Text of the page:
But 1960 was the great exception. While Kennedy prevented an all-out Southern exodus from his party by enlisting Johnson, Richard Nixon was unable to close a deal with the one politician who could have performed Johnson-like wonders for his ticket: New York's charismatic and fabulously wealthy governor, Nelson Rockefeller. Nixon instead opted for Henry Cabot Lodge, the Massachusetts statesman who added nothing to the ticket and had no hope of carrying his own state for the Republicans. It wasn't so much that Lodge was a bad choice; he added some gravitas to Nixon's callow image. (Asked what Nixon had achieved as Vice President, Dwight Eisenhower replied, "If you give me a week, I might think of something.") It was rather that the failure of Nixon and Rockefeller to come to terms left Nixon without the additional base of power and energy that a powerful running mate could have offered. Even if Democratic shenanigans stole Illinois and Texas – even if Rockefeller could not have delivered New York itself, where the Democratic machine was equally strong – Nixon could still have won by using Rocky's liberal creds and liberal spending to take New Jersey, Pennsylvania, and Michigan, three states that he lost by a grand total of only 200,000 votes.

But Nixon feared being seen as too left-wing, and feared equally to adopt the Southern Strategy that would characterize Barry Goldwater's campaign in 1964 and Nixon's own landslide win in 1972. Meanwhile, JFK cheerfully lacked scruples, running as a liberal in Northern cities and a Yellow Dog LBJ Democrat in the segregated South – or rather, giving the appearance of doing so, and in the New Frontier politics of 1960, appearance was everything.

The lessons Rorabaugh draws from 1960 are ultimately a bit weak. He concludes that a winning candidate must run as a political moderate and be charming on TV. Kennedy, on balance, played as a moderate, and of course was as charming as all hell. But I don't buy Rorabaugh's assessment that every President since has followed the Kennedy lead. Ronald Reagan came across like Barry Goldwater's crazier cousin, and won two elections handily. Reagan certainly had charm, but his successors, the Bushes 41 and 43, were among the more inept television personalities of their day (though it's all relative; one must remember that the Bushes ran against Michael Dukakis, Al Gore, and John Kerry, who made office furniture look personable by comparison). And by 2004, at least, nobody was any longer fooled about the compassionateness of 43's conservatism.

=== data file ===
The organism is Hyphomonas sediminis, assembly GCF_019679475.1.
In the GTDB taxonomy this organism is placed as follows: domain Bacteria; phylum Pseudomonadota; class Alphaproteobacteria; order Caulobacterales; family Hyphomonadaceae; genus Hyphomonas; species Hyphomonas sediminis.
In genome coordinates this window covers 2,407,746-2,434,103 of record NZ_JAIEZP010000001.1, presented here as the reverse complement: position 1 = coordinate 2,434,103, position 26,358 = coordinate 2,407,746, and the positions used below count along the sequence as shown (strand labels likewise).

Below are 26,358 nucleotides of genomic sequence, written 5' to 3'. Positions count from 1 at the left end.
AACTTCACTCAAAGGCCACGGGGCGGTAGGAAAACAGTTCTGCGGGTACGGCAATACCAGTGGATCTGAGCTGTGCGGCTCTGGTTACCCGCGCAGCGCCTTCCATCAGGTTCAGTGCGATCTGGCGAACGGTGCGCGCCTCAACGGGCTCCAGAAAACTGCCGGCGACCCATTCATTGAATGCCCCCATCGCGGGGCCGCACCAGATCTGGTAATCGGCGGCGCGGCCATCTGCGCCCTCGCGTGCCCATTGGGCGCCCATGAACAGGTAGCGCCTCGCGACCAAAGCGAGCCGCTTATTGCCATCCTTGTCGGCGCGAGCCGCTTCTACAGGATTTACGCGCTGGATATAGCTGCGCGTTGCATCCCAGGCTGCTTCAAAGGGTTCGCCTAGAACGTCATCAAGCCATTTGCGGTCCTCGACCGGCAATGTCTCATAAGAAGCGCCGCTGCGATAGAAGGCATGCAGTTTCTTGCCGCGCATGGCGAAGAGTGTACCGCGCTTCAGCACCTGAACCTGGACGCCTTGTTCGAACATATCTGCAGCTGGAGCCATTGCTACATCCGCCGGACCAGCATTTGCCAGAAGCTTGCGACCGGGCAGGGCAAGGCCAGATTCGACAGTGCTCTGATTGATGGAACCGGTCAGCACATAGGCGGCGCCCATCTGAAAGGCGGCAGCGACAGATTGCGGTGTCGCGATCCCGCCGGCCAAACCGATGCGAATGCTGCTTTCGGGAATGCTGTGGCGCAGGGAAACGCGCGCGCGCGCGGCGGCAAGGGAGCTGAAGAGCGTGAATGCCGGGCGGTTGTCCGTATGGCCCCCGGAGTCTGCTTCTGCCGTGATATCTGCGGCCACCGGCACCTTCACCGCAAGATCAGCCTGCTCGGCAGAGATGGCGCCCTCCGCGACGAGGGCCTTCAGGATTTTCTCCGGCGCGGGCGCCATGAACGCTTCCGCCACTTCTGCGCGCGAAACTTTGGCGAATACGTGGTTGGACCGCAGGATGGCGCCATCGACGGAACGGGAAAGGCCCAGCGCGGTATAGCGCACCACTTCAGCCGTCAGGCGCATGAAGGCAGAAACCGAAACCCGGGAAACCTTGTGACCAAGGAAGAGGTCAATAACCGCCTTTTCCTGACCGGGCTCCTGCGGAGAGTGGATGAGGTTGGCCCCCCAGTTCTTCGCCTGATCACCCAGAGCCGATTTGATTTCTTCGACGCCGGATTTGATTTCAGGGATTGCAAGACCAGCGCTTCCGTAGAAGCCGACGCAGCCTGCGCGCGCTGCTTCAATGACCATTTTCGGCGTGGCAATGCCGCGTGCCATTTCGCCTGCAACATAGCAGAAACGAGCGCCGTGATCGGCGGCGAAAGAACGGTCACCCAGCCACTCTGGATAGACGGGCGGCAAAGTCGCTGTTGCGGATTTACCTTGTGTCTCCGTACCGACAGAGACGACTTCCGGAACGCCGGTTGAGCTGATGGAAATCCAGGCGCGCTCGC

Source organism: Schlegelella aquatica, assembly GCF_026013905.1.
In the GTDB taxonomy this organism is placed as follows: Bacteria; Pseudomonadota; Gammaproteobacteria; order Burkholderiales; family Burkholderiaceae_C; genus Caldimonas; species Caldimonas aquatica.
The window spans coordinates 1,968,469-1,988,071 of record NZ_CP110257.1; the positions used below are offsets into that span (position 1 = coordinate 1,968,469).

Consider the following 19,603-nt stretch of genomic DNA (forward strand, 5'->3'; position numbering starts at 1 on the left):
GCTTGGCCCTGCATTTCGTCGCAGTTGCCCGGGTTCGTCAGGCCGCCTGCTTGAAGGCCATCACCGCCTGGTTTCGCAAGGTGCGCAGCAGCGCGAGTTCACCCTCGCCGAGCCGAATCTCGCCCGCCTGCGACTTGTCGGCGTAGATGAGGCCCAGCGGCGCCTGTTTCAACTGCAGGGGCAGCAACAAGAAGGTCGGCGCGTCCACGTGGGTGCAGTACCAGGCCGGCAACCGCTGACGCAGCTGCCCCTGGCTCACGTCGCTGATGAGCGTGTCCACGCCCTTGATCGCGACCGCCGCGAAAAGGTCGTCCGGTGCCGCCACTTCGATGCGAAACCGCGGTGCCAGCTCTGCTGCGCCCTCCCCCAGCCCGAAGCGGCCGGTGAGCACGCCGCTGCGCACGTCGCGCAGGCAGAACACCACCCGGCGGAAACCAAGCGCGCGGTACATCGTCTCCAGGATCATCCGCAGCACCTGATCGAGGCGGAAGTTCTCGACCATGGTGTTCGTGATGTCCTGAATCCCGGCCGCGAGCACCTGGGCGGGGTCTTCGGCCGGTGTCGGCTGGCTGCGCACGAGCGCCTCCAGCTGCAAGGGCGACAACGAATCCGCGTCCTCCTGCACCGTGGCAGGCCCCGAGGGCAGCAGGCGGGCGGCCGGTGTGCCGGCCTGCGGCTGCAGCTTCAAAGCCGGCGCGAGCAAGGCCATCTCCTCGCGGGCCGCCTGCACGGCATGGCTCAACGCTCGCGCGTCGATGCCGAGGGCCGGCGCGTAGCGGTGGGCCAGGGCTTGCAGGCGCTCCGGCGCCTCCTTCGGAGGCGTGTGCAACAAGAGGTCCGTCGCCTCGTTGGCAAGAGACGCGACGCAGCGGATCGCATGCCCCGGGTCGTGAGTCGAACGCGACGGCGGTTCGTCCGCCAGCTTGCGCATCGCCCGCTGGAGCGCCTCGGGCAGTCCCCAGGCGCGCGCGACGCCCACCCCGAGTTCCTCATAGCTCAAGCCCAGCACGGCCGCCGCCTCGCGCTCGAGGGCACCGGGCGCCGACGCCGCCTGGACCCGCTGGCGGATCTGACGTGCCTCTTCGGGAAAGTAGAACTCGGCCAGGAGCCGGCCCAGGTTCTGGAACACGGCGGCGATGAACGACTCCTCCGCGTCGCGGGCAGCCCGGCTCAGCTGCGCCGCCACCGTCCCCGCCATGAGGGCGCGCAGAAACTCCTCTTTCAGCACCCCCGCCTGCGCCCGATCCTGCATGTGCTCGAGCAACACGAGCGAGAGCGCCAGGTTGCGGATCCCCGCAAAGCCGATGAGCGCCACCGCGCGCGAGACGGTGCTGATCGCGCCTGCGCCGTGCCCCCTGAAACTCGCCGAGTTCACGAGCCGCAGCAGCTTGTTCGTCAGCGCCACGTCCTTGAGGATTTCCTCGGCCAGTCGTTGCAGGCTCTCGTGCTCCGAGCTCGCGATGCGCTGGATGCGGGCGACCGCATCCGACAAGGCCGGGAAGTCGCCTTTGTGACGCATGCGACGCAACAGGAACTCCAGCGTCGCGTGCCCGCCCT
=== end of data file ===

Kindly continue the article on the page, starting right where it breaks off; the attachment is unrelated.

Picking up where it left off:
The more interesting features of 1960 to me are not its lessons but its status as a way-station in the ever-evolving nature of American political sectionalism. Kennedy, though a Cold Warrior, ran on a domestic platform of big-spending liberalism and civil rights – and of course, he was a Roman Catholic. Yet he won not only New York, Pennsylvania, Massachusetts, and Illinois, but some of the most rock-ribbed states of the Deep South (Louisiana, Georgia, the Carolinas, and half of Alabama's electoral votes). Nixon, a conservative Protestant Republican trying to avoid most issues, with a half-hearted commitment to civil rights, won the more liberal of the Southern states (Tennessee, Virginia, and Florida). The complicated implications of this division are still echoing today. I like Rorabaugh's book for its insistence that the past was every bit as complicated and contradictory as the present.

Rorabaugh, W.J. The Real Making of the President: Kennedy, Nixon, and the 1960 election. Lawrence: University Press of Kansas, 2009.